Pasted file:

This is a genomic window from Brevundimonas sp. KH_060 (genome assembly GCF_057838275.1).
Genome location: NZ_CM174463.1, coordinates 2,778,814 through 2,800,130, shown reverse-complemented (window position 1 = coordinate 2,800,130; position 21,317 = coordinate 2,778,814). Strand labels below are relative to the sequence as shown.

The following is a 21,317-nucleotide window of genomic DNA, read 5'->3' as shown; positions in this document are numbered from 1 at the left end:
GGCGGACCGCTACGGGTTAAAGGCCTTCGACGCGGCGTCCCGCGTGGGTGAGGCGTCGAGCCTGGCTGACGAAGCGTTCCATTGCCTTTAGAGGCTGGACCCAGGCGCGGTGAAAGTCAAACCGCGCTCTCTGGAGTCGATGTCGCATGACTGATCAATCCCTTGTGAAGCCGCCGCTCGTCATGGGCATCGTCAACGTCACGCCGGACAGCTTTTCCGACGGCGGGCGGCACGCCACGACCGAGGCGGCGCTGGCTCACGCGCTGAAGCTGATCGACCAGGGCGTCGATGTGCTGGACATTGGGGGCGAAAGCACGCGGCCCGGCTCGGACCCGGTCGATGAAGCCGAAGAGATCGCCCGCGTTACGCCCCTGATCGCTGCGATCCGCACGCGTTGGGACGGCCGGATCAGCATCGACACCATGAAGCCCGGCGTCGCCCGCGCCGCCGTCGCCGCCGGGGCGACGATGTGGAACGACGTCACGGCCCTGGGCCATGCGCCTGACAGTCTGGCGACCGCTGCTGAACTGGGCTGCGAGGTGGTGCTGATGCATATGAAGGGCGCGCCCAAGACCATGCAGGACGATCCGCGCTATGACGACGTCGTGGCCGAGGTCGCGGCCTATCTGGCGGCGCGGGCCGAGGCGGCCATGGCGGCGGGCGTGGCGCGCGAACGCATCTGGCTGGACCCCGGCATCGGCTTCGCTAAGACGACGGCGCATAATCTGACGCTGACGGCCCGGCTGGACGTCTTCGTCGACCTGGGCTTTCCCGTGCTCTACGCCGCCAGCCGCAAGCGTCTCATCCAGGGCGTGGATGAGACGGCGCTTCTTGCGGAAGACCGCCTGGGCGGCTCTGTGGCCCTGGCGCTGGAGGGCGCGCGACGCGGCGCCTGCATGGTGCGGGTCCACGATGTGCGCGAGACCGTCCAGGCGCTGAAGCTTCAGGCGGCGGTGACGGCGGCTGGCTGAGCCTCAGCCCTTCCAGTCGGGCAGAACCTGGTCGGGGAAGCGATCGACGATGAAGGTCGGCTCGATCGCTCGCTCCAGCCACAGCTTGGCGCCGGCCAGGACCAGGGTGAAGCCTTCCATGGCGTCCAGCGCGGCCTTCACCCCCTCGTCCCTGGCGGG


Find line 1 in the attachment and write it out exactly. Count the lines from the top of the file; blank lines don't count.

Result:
This is a genomic window from Brevundimonas sp. KH_060 (genome assembly GCF_057838275.1).